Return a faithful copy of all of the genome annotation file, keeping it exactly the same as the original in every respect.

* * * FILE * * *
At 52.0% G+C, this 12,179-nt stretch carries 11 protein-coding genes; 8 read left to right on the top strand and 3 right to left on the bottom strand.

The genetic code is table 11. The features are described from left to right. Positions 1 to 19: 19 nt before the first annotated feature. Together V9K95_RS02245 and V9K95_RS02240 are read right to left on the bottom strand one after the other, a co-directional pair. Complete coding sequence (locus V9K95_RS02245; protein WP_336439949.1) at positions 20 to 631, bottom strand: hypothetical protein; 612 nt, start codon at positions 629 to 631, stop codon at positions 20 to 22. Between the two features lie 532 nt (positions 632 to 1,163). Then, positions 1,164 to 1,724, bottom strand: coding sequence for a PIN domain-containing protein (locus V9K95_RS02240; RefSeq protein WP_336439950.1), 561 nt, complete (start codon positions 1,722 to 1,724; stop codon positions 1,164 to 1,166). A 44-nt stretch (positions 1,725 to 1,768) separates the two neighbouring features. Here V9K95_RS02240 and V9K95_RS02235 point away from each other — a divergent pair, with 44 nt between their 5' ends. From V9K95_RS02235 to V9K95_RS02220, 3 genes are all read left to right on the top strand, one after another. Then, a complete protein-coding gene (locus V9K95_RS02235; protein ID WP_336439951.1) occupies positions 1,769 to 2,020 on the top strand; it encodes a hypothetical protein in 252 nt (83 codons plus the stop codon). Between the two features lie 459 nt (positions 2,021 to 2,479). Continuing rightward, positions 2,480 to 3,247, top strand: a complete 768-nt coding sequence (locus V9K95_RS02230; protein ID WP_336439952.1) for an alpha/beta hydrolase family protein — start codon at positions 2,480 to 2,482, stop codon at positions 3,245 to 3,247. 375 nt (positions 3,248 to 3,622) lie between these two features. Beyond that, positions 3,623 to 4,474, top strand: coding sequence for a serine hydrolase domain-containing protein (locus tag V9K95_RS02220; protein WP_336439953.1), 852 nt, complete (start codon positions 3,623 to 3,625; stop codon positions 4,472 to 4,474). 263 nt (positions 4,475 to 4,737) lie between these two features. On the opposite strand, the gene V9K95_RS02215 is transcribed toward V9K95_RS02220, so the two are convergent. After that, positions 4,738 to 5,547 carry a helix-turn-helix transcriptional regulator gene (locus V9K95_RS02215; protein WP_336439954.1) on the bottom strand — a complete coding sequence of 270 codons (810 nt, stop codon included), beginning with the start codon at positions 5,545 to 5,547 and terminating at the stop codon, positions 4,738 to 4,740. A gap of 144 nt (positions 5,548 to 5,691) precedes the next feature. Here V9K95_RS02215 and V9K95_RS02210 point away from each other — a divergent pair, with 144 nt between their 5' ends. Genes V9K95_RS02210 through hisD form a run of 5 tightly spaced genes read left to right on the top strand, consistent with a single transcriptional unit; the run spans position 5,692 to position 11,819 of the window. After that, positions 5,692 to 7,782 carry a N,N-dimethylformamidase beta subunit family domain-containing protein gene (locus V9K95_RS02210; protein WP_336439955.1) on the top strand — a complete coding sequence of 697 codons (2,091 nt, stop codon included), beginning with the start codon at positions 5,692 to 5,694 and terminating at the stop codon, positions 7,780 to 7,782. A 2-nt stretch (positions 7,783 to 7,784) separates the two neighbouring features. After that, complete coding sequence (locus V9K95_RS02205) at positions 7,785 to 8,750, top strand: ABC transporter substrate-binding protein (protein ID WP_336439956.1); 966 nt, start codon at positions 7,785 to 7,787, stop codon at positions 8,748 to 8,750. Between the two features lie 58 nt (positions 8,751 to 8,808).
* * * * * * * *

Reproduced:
At 52.0% G+C, this 12,179-nt stretch carries 11 protein-coding genes; 8 read left to right on the top strand and 3 right to left on the bottom strand.

The genetic code is table 11. The features are described from left to right. Positions 1 to 19: 19 nt before the first annotated feature. Together V9K95_RS02245 and V9K95_RS02240 are read right to left on the bottom strand one after the other, a co-directional pair. Complete coding sequence (locus V9K95_RS02245; protein WP_336439949.1) at positions 20 to 631, bottom strand: hypothetical protein; 612 nt, start codon at positions 629 to 631, stop codon at positions 20 to 22. Between the two features lie 532 nt (positions 632 to 1,163). Then, positions 1,164 to 1,724, bottom strand: coding sequence for a PIN domain-containing protein (locus V9K95_RS02240; RefSeq protein WP_336439950.1), 561 nt, complete (start codon positions 1,722 to 1,724; stop codon positions 1,164 to 1,166). A 44-nt stretch (positions 1,725 to 1,768) separates the two neighbouring features. Here V9K95_RS02240 and V9K95_RS02235 point away from each other — a divergent pair, with 44 nt between their 5' ends. From V9K95_RS02235 to V9K95_RS02220, 3 genes are all read left to right on the top strand, one after another. Then, a complete protein-coding gene (locus V9K95_RS02235; protein ID WP_336439951.1) occupies positions 1,769 to 2,020 on the top strand; it encodes a hypothetical protein in 252 nt (83 codons plus the stop codon). Between the two features lie 459 nt (positions 2,021 to 2,479). Continuing rightward, positions 2,480 to 3,247, top strand: a complete 768-nt coding sequence (locus V9K95_RS02230; protein ID WP_336439952.1) for an alpha/beta hydrolase family protein — start codon at positions 2,480 to 2,482, stop codon at positions 3,245 to 3,247. 375 nt (positions 3,248 to 3,622) lie between these two features. Beyond that, positions 3,623 to 4,474, top strand: coding sequence for a serine hydrolase domain-containing protein (locus tag V9K95_RS02220; protein WP_336439953.1), 852 nt, complete (start codon positions 3,623 to 3,625; stop codon positions 4,472 to 4,474). 263 nt (positions 4,475 to 4,737) lie between these two features. On the opposite strand, the gene V9K95_RS02215 is transcribed toward V9K95_RS02220, so the two are convergent. After that, positions 4,738 to 5,547 carry a helix-turn-helix transcriptional regulator gene (locus V9K95_RS02215; protein WP_336439954.1) on the bottom strand — a complete coding sequence of 270 codons (810 nt, stop codon included), beginning with the start codon at positions 5,545 to 5,547 and terminating at the stop codon, positions 4,738 to 4,740. A gap of 144 nt (positions 5,548 to 5,691) precedes the next feature. Here V9K95_RS02215 and V9K95_RS02210 point away from each other — a divergent pair, with 144 nt between their 5' ends. Genes V9K95_RS02210 through hisD form a run of 5 tightly spaced genes read left to right on the top strand, consistent with a single transcriptional unit; the run spans position 5,692 to position 11,819 of the window. After that, positions 5,692 to 7,782 carry a N,N-dimethylformamidase beta subunit family domain-containing protein gene (locus V9K95_RS02210; protein WP_336439955.1) on the top strand — a complete coding sequence of 697 codons (2,091 nt, stop codon included), beginning with the start codon at positions 5,692 to 5,694 and terminating at the stop codon, positions 7,780 to 7,782. A 2-nt stretch (positions 7,783 to 7,784) separates the two neighbouring features. After that, complete coding sequence (locus V9K95_RS02205) at positions 7,785 to 8,750, top strand: ABC transporter substrate-binding protein (protein ID WP_336439956.1); 966 nt, start codon at positions 7,785 to 7,787, stop codon at positions 8,748 to 8,750. Between the two features lie 58 nt (positions 8,751 to 8,808).